There are other recent references and articles about the odds of getting a TT job. The journal Science, Chronicle of Higher ED, and other sources have spoken to this issue as well. Using some what different sources, the numbers come out quite similar.
The % of PhDs with tenure track jobs WITHIN 6 YEARS of graduating has gone down from about half in 1985 to about 28% in 2007, before the recession hit!! At this same time, the percent with adjunct jobs has gone up, and the percent still in a post-doc after 6 years of graduating shot up since 1985; its now something like 40%! These jobs pay as well as what many of my friends started earning right out of college, and in some cases right out of high school, but they seldom provide benifits and provide very little long term job security.
At the same time, the number of new PhDs being produced each year has gone up quite a bit since the 1980's, according the same articles by the Economist and the Science article on this matter.
Other sources and articles speak to adjunct pay; the most comprehensive list adjunct salary rates in the U.S. notes that the average pay is $2300 per class. I know lots of people that scrap by in poverty adjunct teaching courses at 2 or 3 nearby schools just to pay the rent and food.
What is worse, is that they seldom get any benefits and these people deferred working and earning for years of grad school just to make less than the average high school janitor! Is this what our degrees aught to be worth? At least the High school janitor would usually get benefits!
2/3 of all college courses now are taught by adjuncts; most of whom are PhD's with no job security, no benefits, and who make less than high school janitors! The TT job is being outsource to a cheap but well educated and large labor force who trade on the idea that if they just eek it out long enough, they may get a chance for the only job they were ever really trained for and every really taught to think about; The tenure track academic job. We've been promised something that for most will never materialize!
This info has been cited in the Chronicle of Higher Ed and by a webpage put together by adjuncts across America. Our field is doing many psychology grad students a huge disservice and Universities and research faculty who want the cheap, bright, and dedicated labor, turn a blind eye or flat out lie and mislead to their advantage and the detriment of our field! How long can this process be sustained?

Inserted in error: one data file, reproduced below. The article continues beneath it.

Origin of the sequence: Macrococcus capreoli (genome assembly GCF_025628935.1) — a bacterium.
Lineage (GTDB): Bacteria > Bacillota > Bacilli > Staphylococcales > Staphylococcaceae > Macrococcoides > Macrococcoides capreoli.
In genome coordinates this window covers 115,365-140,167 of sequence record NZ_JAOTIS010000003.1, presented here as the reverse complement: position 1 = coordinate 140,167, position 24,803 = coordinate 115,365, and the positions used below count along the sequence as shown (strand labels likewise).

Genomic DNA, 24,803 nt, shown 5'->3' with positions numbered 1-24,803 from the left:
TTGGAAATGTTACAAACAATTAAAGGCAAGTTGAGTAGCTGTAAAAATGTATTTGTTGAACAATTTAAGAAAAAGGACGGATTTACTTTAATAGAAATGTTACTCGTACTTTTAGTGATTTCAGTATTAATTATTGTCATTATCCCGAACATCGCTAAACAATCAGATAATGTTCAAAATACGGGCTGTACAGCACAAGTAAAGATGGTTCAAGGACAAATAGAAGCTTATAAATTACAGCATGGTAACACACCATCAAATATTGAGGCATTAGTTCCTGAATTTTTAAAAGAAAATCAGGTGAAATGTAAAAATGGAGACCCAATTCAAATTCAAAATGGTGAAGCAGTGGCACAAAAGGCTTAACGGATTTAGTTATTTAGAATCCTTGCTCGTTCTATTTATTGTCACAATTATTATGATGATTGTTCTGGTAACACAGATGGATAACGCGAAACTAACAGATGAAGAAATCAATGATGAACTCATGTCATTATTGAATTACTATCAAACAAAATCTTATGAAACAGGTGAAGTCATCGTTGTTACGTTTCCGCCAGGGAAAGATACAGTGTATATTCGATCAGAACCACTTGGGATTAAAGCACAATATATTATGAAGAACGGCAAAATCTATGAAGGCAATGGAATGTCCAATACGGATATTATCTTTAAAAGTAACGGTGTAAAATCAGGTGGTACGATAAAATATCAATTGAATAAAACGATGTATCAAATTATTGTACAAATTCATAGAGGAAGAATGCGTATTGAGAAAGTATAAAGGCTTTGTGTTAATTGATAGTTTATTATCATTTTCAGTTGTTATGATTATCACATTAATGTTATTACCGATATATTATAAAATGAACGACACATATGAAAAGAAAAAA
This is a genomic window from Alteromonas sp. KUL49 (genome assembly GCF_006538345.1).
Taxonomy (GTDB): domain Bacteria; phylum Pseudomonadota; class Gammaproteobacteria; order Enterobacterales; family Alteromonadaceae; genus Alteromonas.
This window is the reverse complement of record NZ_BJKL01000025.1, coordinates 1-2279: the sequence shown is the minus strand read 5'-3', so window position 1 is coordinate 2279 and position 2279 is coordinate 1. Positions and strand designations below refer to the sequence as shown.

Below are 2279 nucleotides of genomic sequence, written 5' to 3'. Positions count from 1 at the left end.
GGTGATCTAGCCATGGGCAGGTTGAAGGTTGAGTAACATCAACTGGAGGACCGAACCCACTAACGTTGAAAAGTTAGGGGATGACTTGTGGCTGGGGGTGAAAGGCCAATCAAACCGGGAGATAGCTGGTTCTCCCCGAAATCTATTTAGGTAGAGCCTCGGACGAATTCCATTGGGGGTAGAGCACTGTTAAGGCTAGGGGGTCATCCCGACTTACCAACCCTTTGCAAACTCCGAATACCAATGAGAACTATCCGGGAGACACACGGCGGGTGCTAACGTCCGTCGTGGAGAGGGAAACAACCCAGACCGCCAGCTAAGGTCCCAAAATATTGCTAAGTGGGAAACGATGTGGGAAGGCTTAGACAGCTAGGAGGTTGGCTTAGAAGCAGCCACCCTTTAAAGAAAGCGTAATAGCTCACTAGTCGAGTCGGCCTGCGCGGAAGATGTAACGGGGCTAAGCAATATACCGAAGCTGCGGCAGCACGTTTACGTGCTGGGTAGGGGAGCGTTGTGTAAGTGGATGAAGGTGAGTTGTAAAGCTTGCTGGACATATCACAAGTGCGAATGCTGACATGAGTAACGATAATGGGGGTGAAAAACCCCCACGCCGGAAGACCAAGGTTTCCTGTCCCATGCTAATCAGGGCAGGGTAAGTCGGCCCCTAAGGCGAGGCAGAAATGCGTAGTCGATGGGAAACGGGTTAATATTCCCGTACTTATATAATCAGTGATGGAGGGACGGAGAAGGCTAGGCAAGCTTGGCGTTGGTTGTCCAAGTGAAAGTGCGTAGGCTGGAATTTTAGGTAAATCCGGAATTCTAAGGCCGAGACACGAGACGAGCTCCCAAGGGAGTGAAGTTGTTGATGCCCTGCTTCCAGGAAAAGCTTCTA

@PhD=Poverty So I guess your decision to do a PhD was a bad choice, huh?
deciding to get a a PhD may well have been the worst choice of my life, and most of the people I know from grad school are also quite poor off. Many of us looked down on people who just dropped out of the program in grad school, but now I see that they were perhaps the wise ones; they sunk less costs into a deadened career move before switching gears, and now many of them are doing better than myself and my cohort who graduated.
What makes it perhaps worse, is that I did all the things I was suppose to do to land a good academic job. I graduated, got lots of pubs (18 peer-reviewed, all 1st or 2nd author in top tier journals for my sub-field), I taught 6 classes and got excellent evals on all of them, I did a 3-year post-doc and am now in the middle of my second post-doc. I am adjunct teaching here and there to keep up teaching experiences as well.
I've been on a dozen on site interviews over the years and nearly 3 dozen phone interviews. Besides the years of grad school and debt, I certainly have very very little to show for all the hard work! That is why I started trying to read up on our discipline and figure what the heck was wrong with our field!!
I think it is long past time in my case to start looking for something else. And If I knew that all the effort for grad school and beyond would make no lick of difference, I would have never started down such a doomed path.
Getting a PhD, going to school for so long and working so hard all for an academic job when there is a 70%+ chance of never reaching that outcome, hardly seems worth it for anybody!!!